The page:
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Frontiers August 2013 Issue

BOEING FRONTIERS / AUGUST 2013 27 The opportunity to solve a new, interesting, commercially relevant problem and build something—that’s why I like working here.” Creating that “startup” culture was no accident and was established early by program leadership to encourage risktaking and innovation—two ingredients necessary for rapid prototyping, according to Daehler. “We knew that for us to design and prototype with speed, we needed to instill a new mentality in people working on the program,” Daehler explained. “We changed the work environment, breaking down cubicle walls, establishing collaboration zones, and brought in leaders from across the enterprise with experience in rapid prototyping. It wasn’t just a couple of physical changes—we used innovative business models, design and manufacturing methods. Combined, all these elements totally changed our method of satellite development and greatly reduced our development costs.” One of the keys to making Phantom Phoenix affordable, Daehler and others on the program explained, is the common avionics and software package, which is compatible with a variety of off-the-shelf hardware components in any number of configurations. Boeing has provided satellites to customers around the globe for more than 50 years. The Phantom Phoenix development team tapped into that vast experience. The diversity of experience was especially valuable to Alex Stavros, a systems engineer on the program. “When I first came on as an intern I got to work with someone who had worked on the Apollo missions,” Stavros said. “It was amazing to have access to someone with that depth of knowledge.” Having been developed by Phantom Works, Phantom Phoenix will transfer to Space & Intelligence Systems, a division of Boeing Network & Space Systems, for commercial production. Phantom Works President Darryl Davis said the Phantom Phoenix team has helped deliver on the promise of Phantom Works: creating the future. That’s the role Phantom Works plays for Boeing Defense, Space & Security, Davis said, adding: “Partnering with Boeing Research & Technology, we design and prototype the next generation of Boeing products based on current and future customer needs. Once we’ve validated that technology, production transfers to our business partners, in this case Network & Space Systems.” This approach demands agility. “Being a smaller, more flexible organization affords us more opportunities to take some risk and innovate,” Davis added. “We’re able to quickly move our people to lend expertise and provide guidance. “The people—not just the products—are what make Phantom Works an exciting place.” Tricia Hevers, a systems engineer on the program, is a recent college graduate who got to experience this philosophy in action. “Being part of a smaller team allowed me to be involved in a lot of different roles,” she said. “And because the team was small, each of us could see firsthand how our individual work impacted the entire project.” The opportunity to create a new product doesn’t happen every day, Hevers noted. “I’m really excited—this early in my career—to work on a new generation of satellites.” n eric.j.carlson2@boeing.com PHOTOS: (Opposite page, clockwise from top left) Engineers Nick Musser, left, and Alex Stavros inspect a satellite model; a model of Phantom Phoenix; engineer Tim Cook with satellite models; software engineers Aaron Steinfeld, left, and Derek Dreier collaborate. (This page) Removing cubicle walls increases collaboration for the Phantom Phoenix team: Musser, from left, Tricia Hevers, Erik Daehler, Stavros and Bryan Welsch. Paul Pinner/Boeing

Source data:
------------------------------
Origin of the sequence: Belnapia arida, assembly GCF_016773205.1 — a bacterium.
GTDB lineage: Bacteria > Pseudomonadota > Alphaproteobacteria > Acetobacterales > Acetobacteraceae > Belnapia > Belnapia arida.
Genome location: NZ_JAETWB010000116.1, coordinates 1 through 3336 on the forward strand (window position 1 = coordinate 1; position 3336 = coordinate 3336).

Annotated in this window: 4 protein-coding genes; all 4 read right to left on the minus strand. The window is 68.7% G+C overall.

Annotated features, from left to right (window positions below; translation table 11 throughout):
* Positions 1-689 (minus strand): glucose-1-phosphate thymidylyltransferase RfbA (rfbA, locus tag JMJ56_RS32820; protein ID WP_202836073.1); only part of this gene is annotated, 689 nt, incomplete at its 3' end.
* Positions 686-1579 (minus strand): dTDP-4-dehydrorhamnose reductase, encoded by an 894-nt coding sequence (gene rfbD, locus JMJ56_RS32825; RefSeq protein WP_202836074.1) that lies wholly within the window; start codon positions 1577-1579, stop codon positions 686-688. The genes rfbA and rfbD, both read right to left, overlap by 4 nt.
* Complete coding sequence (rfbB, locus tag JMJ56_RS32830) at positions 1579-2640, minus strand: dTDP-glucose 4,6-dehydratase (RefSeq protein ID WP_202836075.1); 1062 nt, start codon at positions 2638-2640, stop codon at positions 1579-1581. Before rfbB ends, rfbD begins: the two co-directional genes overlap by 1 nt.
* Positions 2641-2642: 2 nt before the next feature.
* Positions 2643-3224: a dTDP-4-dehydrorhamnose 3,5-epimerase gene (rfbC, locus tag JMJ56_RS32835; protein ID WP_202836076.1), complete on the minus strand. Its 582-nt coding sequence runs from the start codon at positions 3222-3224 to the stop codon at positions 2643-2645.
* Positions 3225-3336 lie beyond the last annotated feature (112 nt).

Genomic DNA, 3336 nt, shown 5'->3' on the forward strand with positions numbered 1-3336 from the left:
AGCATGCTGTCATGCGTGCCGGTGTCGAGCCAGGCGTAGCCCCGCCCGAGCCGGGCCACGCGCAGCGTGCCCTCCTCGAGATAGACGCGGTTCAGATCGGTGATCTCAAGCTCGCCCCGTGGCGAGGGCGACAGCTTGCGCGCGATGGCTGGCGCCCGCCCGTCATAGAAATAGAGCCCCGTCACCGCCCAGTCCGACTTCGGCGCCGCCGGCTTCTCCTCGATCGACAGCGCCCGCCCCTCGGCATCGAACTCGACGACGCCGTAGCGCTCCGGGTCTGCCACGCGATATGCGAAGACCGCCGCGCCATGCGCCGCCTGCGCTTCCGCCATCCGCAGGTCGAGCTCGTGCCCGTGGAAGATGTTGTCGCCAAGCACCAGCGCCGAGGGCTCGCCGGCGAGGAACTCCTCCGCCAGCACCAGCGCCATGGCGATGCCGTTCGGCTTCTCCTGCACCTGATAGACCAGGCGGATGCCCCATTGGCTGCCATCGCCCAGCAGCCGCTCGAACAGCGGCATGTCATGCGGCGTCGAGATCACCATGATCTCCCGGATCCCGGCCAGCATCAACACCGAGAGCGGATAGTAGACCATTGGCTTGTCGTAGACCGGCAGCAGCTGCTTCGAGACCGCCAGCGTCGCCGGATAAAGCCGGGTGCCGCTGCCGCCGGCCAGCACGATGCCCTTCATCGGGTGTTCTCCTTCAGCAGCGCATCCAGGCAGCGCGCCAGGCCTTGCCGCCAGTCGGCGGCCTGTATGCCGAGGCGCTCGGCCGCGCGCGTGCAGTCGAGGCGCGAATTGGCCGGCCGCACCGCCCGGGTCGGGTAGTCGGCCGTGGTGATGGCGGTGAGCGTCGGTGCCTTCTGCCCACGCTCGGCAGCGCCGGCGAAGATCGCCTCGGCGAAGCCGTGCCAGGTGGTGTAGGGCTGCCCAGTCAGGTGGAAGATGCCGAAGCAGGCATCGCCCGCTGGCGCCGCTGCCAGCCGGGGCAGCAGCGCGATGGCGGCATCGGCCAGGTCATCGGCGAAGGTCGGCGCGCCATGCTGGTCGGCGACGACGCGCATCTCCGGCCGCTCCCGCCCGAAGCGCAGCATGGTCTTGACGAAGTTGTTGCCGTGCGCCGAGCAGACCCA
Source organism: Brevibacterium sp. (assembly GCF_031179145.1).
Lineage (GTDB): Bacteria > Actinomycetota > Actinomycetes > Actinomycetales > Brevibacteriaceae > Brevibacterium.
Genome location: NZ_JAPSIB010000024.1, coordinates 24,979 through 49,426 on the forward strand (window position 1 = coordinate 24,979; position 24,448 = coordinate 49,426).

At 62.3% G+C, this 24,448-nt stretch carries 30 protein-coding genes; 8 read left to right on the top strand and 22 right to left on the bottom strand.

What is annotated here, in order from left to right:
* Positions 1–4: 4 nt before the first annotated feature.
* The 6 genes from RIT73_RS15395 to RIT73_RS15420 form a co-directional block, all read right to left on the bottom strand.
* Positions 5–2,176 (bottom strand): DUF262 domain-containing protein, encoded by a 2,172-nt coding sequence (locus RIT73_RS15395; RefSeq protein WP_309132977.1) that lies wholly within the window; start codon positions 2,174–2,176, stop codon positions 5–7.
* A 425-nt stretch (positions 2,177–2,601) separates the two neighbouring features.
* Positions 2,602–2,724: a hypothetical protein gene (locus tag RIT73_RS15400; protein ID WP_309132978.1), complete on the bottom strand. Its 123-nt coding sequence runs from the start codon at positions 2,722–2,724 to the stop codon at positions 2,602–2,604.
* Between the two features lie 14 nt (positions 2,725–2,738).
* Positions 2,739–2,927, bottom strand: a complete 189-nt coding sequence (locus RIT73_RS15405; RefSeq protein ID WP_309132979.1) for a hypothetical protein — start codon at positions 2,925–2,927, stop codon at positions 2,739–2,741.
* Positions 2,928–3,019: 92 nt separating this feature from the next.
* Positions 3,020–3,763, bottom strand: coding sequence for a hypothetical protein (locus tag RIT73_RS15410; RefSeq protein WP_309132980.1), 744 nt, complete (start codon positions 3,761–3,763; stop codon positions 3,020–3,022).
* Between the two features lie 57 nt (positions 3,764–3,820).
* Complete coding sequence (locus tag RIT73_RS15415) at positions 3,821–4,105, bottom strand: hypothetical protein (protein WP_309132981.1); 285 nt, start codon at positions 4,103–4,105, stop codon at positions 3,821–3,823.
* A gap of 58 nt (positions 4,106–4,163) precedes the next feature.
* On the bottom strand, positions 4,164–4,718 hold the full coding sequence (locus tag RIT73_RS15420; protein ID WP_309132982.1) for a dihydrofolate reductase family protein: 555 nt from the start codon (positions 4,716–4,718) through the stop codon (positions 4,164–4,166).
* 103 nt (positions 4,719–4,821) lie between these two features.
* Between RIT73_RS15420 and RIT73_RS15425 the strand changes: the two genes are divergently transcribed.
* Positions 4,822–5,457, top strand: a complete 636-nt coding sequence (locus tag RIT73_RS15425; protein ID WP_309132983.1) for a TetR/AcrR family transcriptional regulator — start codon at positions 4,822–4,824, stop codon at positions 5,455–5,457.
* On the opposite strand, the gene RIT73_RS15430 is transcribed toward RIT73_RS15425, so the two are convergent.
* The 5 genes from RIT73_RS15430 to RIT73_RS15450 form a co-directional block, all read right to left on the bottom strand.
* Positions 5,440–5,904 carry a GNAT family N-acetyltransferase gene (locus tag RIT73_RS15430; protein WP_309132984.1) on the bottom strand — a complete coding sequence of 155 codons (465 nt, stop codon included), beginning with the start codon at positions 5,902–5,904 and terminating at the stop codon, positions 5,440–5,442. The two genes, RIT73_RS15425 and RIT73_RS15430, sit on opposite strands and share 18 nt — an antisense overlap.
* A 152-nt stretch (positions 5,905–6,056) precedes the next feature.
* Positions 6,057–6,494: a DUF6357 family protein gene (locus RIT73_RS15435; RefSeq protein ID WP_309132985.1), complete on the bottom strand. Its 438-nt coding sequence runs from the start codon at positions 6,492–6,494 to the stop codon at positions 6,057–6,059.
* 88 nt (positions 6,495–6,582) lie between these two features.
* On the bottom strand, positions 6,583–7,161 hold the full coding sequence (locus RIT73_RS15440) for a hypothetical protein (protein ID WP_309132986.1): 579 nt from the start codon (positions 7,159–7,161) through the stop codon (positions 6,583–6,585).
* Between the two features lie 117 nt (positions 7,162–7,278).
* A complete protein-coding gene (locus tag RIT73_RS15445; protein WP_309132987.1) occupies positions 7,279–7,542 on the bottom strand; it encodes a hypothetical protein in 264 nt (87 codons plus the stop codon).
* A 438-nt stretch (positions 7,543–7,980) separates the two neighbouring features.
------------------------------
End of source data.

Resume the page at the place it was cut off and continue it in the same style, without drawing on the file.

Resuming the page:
Frontiers August 2013 Issue
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